My next reading was in winter-time, when I lived alone upon the Pentlands. I would return in the early night from one of my patrols with the shepherd; a friendly face would meet me in the door, a friendly retriever scurry upstairs to fetch my slippers; and I would sit down with the VICOMTE for a long, silent, solitary lamp-light evening by the fire. And yet I know not why I call it silent, when it was enlivened with such a clatter of horse-shoes, and such a rattle of musketry, and such a stir of talk; or why I call those evenings solitary in which I gained so many friends. I would rise from my book and pull the blind aside, and see the snow and the glittering hollies chequer a Scotch garden, and the winter moonlight brighten the white hills. Thence I would turn again to that crowded and sunny field of life in which it was so easy to forget myself, my cares, and my surroundings: a place busy as a city, bright as a theatre, thronged with memorable faces, and sounding with delightful speech. I carried the thread of that epic into my slumbers, I woke with it unbroken, I rejoiced to plunge into the book again at breakfast, it was with a pang that I must lay it down and turn to my own labours; for no part of the world has ever seemed to me so charming as these pages, and not even my friends are quite so real, perhaps quite so dear, as d'Artagnan.
Since then I have been going to and fro at very brief intervals in my favourite book; and I have now just risen from my last (let me call it my fifth) perusal, having liked it better and admired it more seriously than ever. Perhaps I have a sense of ownership, being so well known in these six volumes. Perhaps I think that d'Artagnan delights to have me read of him, and Louis Quatorze is gratified, and Fouquet throws me a look, and Aramis, although he knows I do not love him, yet plays to me with his best graces, as to an old patron of the show. Perhaps, if I am not careful, something may befall me like what befell George IV. about the battle of Waterloo, and I may come to fancy the VICOMTE one of the first, and Heaven knows the best, of my own works. At least, I avow myself a partisan; and when I compare the popularity of the VICOMTE with that of MONTRO CRISTO, or its own elder brother, the TROIS MOUSQUETAIRES, I confess I am both pained and puzzled.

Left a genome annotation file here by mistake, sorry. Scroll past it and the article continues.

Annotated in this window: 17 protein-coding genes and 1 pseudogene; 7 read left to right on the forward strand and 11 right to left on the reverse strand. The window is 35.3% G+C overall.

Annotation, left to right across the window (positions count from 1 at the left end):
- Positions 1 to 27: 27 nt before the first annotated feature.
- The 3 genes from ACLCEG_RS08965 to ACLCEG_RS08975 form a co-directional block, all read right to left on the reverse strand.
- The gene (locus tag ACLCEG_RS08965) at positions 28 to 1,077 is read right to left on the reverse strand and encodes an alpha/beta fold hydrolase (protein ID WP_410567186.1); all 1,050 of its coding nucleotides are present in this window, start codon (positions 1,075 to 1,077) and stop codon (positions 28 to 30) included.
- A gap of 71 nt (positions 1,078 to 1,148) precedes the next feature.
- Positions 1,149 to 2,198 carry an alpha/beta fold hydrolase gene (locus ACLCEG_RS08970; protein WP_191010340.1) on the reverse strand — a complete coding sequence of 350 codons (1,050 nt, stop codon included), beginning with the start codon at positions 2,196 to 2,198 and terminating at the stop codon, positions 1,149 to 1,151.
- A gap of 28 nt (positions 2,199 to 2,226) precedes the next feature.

To those who have already made acquaintance with the titular hero in the pages of VINGT ANS APRES, perhaps the name may act as a deterrent. A man might, well stand back if he supposed he were to follow, for six volumes, so well-conducted, so fine-spoken, and withal so dreary a cavalier as Bragelonne. But the fear is idle. I may be said to have passed the best years of my life in these six volumes, and my acquaintance with Raoul has never gone beyond a bow; and when he, who has so long pretended to be alive, is at last suffered to pretend to be dead, I am sometimes reminded of a saying in an earlier volume: "ENFIN, DIT MISS STEWART," - and it was of Bragelonne she spoke - "ENFIN IL A FAIL QUELQUECHOSE: C'EST, MA FOI! BIEN HEUREUX." I am reminded of it, as I say; and the next moment, when Athos dies of his death, and my dear d'Artagnan bursts into his storm of sobbing, I can but deplore my flippancy.
Or perhaps it is La Valliere that the reader of VINGT ANS APRES is inclined to flee. Well, he is right there too, though not so right. Louise is no success. Her creator has spared no pains; she is well-meant, not ill-designed, sometimes has a word that rings out true; sometimes, if only for a breath, she may even engage our sympathies. But I have never envied the King his triumph. And so far from pitying Bragelonne for his defeat, I could wish him no worse (not for lack of malice, but imagination) than to be wedded to that lady. Madame enchants me; I can forgive that royal minx her most serious offences; I can thrill and soften with the King on that memorable occasion when he goes to upbraid and remains to flirt; and when it comes to the "ALLONS, AIMEZ-MOI DONC," it is my heart that melts in the bosom of de Guiche.